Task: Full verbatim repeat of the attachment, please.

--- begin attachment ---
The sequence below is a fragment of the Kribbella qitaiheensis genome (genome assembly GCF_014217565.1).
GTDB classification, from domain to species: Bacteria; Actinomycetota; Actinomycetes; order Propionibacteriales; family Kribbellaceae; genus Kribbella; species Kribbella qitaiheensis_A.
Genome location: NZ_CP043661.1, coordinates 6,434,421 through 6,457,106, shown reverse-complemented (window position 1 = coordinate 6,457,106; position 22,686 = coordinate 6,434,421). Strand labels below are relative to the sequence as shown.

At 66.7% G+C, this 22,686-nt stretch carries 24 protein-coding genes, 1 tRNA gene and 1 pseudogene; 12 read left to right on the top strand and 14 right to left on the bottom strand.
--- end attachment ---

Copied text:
The sequence below is a fragment of the Kribbella qitaiheensis genome (genome assembly GCF_014217565.1).
GTDB classification, from domain to species: Bacteria; Actinomycetota; Actinomycetes; order Propionibacteriales; family Kribbellaceae; genus Kribbella; species Kribbella qitaiheensis_A.
Genome location: NZ_CP043661.1, coordinates 6,434,421 through 6,457,106, shown reverse-complemented (window position 1 = coordinate 6,457,106; position 22,686 = coordinate 6,434,421). Strand labels below are relative to the sequence as shown.

At 66.7% G+C, this 22,686-nt stretch carries 24 protein-coding genes, 1 tRNA gene and 1 pseudogene; 12 read left to right on the top strand and 14 right to left on the bottom strand.